The Royal Malaysian Customs Department (Customs) launched the Customs Blue Ocean Strategy Operation (Ops CBOS) on 1 September 2016 with the target of auditing 50,000 GST-registered persons. Customs announced that the selection of these persons for audit was conducted at random. Approximately 15,000 Customs officers will be involved in the first phase of the operations which will run until the end of the year.

According to Customs, approximately one third of the 50,000 companies are still struggling with the compliance of the new GST regime. The primary problem identified in the first phase of the Ops CBOS was a failure to provide accurate information in GST returns, which Customs believe is due to incorrect guidance. It is against this background that the new Goods and Services Tax Audit Framework (Framework) was released on 8 September 2016. The Framework is intended to ensure that GST audits are carried out "in a systematic, transparent and fair manner" for GST-registered persons.

Key Takeaways

Some of the key takeaways from the Framework include:

  • Desk Audit - An audit officer may request for the auditee to submit certain information and documents to Customs for audit review purposes. The scope of documents which will usually be requested include organisation chart, incorporation documents of the company (Form 9, Form 24, Form 44 and Form 49), GST returns (Form GST-03), invoices, bank statements, management accounts and contracts.
  • Audit Visit - Customs may also choose to visit an auditee's premises for an audit visit. An auditee will be notified of the audit visit 14 days prior to the date of audit by fax, e-mail or through the MyGST System. An auditee may request in writing to defer the date of the audit if there are reasonable grounds. Special audits may also be conducted without prior notice of the audit visit.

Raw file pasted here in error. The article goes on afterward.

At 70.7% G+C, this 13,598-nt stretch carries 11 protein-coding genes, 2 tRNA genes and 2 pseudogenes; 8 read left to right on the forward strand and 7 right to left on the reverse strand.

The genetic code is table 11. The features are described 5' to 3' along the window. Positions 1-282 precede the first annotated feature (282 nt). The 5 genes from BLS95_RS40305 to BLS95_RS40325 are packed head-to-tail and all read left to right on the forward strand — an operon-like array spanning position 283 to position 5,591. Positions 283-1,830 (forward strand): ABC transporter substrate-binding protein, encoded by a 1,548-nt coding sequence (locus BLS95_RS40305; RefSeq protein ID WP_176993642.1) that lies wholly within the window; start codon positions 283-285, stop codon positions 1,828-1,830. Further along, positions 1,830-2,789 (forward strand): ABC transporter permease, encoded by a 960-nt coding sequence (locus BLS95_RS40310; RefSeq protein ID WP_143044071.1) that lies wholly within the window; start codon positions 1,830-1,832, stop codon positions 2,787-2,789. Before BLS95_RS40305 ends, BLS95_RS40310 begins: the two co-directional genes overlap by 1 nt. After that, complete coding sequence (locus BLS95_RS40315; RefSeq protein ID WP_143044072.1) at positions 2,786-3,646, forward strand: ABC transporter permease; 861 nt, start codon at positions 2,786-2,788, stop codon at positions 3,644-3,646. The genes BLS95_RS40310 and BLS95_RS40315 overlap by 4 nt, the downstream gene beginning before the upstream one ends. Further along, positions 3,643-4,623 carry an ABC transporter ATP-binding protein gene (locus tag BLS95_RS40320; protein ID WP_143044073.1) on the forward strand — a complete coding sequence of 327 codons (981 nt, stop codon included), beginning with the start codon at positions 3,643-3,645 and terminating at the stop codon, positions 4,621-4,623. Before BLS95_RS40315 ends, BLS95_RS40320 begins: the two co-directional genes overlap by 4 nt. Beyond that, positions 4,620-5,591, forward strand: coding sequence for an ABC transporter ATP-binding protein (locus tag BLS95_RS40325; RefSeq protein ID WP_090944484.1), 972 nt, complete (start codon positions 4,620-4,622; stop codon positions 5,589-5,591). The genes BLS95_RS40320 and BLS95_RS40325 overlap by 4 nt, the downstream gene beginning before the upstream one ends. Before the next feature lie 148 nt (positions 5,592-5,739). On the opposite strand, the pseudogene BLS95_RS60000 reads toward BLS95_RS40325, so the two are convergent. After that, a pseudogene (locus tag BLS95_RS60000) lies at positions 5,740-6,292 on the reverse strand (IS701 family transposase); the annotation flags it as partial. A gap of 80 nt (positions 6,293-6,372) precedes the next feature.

• Audit Period - The period covered by the audit may be up to 6 years, save for fraud cases.
  • Audit Process - The audit process should be completed within 90 days. The auditee will be informed in writing if it is expected that the audit process will exceed 90 days.
  • Audit Exit Conference - Following the completion of the audit process, a round table discussion (RTD) will be held for Customs to provide information and advice to the auditee to rectify any mistakes or non-compliance with the Goods and Services Tax Act 2014 (GST Act). Any underpaid GST detected or any offences committed under the GST Act will also be communicated to the auditee during the RTD session.
  • GST Deficiencies - Where Customs has detected any deficiencies in the GST paid, a bill of demand (BOD) will be issued to the auditee for the underpaid GST, and the deficiency is required to be paid within 14 days from the date of the BOD.
  • Appeals - An auditee can appeal against the decision of the audit officer. The appeal application will be made to the Director General of Customs (DG) to review the decision, within 30 days from the date of the decision by the audit officer. If the auditee is aggrieved with the decision of the DG, then the auditee may appeal against the DG's decision to the GST Appeal Tribunal within 30 days from the date of the decision of the DG.

Observations and Recommendation

As a general observation, the procedures and conduct of a GST audit as outlined in Framework are largely similar to the conduct of an income tax audit.

That said, in contrast with the income tax audit framework issued by the Malaysian Inland Revenue Board which contains reduced penalty rates which may be applicable in the event of a voluntary disclosure by the taxpayer, the Framework does not provide any clarification with respect to the penalties which will be imposed for voluntary disclosure, or whether the penalties imposed for first offences and repeat offences will differ. The audit exit conference is also an interesting feature unique to the GST audit process, and may have been introduced to guide companies in the compliance with their GST obligations considering that the GST regime is relatively new.

As Customs ramps up its efforts on GST audits, it would be timely and prudent for businesses to undertake an internal review and health check to determine compliance with the GST requirements and obligations, as penalties could be applicable in the event that instances of non-compliance are discovered during an audit by Customs. Any uncertainty about the implications of GST on particular transactions should also be resolved, so that companies can be assured that it is in compliance with their obligations under the GST regime.